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John's, and St. Francis, the first settlement to be met, is twelve miles again beyond that point. An examination of the larder revealed a most impoverished condition, and we fully realized that any loss of time would render our supply inadequate to the distance. With this rather powerful stimulant to exertion every paddle had plied morning and afternoon, with hardly any intermission, and the sun was sinking behind some heavy clouds that were fast gathering in the west. The shores on either side were steep, and very thick with underbrush, and while looking anxiously for some spot where it would be possible to pitch our tent, one of our guides, the only one who had been through before, said that he remembered a clearing with a cabin on it which he thought could not be far beyond. The forbidding aspect of the shores and the surely coming storm boded us no good, and it was at once determined to make a desperate effort to reach the spot with our two canoes, containing the two children, Mr. O'C., H. and myself, the others being half a mile behind. The Indian guides were well tipped, and their paddles responded vigorously as we sped on in the fading light. Mile followed mile and still no semblance could be traced of the spot described; moreover, darkness was not destined to be the only obstacle to our progress, as the ominous sound of rapids fell upon our ears. Still we kept our course, and thanks to the keen Indian eye and steady hand, were guided safely through. Then came shallow water where both canoes and hopes were well-nigh stranded. All four men were in the water, and we were finally pushed and pulled through it, reaching again the deeper channel; but in a darkness so profound as to render the banks almost invisible. Had there only been still water now, we might yet have reached our goal; but the fates were dead against us, for the current was growing swifter and another stretch of rapids lay beyond. To attempt their passage in the darkness would have been sheer madness; so we faced the inevitable and groped about for a landing-place. The storm was now upon us, and as we stepped out on a bank of soft oozing mud,-the only place they could find to land,-the heavy rain began to fall, and my heart sank within me as the full force of our extremely disagreeable situation rose before us. The other boats contained the tent, provisions, and in short the whole camp equipage, and we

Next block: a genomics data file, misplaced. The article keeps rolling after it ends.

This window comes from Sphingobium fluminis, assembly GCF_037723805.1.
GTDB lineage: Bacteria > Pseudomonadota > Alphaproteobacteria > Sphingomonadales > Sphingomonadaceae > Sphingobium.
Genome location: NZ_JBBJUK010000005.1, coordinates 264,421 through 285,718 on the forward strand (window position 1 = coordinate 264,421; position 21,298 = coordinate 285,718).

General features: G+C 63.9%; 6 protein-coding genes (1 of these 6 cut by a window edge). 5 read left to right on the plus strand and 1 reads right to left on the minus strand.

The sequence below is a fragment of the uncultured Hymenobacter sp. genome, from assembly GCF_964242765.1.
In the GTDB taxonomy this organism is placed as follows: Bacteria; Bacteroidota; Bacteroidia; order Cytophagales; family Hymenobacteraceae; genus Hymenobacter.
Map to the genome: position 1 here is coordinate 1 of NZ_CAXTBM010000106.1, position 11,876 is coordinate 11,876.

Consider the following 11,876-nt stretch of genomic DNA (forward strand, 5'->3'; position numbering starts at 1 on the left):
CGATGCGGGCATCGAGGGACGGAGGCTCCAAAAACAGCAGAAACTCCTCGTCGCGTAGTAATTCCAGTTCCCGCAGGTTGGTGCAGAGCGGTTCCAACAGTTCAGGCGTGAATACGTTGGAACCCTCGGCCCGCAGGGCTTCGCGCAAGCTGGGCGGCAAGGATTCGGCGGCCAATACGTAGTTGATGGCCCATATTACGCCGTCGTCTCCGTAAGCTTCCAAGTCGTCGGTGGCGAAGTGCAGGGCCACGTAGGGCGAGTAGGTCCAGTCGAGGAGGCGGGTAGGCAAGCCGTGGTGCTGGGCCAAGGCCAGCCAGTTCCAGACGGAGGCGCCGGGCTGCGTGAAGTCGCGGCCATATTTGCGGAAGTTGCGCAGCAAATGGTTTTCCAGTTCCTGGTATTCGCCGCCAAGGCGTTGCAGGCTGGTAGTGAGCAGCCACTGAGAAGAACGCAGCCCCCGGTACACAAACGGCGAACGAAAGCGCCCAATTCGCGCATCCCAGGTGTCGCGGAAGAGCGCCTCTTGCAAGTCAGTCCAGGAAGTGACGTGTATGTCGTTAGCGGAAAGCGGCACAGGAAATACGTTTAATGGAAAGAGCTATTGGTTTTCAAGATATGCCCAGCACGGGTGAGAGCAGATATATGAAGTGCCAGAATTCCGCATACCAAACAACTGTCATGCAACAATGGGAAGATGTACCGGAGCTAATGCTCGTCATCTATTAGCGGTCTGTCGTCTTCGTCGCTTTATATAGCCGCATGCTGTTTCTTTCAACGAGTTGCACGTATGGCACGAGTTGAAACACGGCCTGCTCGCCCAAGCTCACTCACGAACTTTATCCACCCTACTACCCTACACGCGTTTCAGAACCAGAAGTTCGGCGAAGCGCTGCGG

had left them miles behind in the vain selfflattery that the "farm" was to afford us shelter and entertainment for the night. If the darkness had overtaken them before they came to the last rapids we had passed, it would be almost impossible to reach us. We had simply nothing but the clothes we wore and two little pieces of maple sugar which we gave the children, they were delighted with everything and in the most excellent spirits. I do not know what we should have done without the handy Indian woodcraft of the guides, which now came greatly to the rescue. A bright fire blazed up, as if by magic, from the wet sticks and muddy bed, and with the paddles and a bit of string a frame was made over one of the canoes, which they pulled up on shore and covered with great sheets of birch-bark peeled from the trees near by, and in it Jack and Jill were put supperless to bed. But they now had at least warmth and shelter. They were very good, poor little things, and I put them to sleep, kneeling in the wet mud to rock the birch canoe, and singing "Little Jack Horner" and "Jack and Jill," while the rain fell steadily and the solemn night settled down over the wilderness. The possibility of our being obliged to pass the night in this forlorn condition and entirely at the mercy of the storm, was merging rapidly into certainty, and for the first time since the start I felt my courage quite give way. It was not destined to be tested to the full, however, for a little later on we heard the shouts of the rest of the party, who had providentially determined to reach us at all hazards; and a very hearty welcome we gave them, especially those who brought the tent and blankets. With these we managed to get through the night somehow, dwelling with pleasure upon the prospect of reaching the settlements the following day. And this we succeeded in doing, completing the remaining twenty miles upon the Alleguash, and entering triumphantly upon the St. John's River. It was nearly sunset, and St. Francis lay twelve miles beyond; but the river is very swift, and the current alone would carry us that distance in an hour. The rapids here were on a far grander scale than any we had passed, very swift, and much greater in the volume of the water. The frail craft shot through them like an arrow from the bow, and when I reflect now that a single miscalculation or a moment's want of presence of mind in our guides would have ended our journey in this world, I wonder how I ever dared to take those blessed babies through.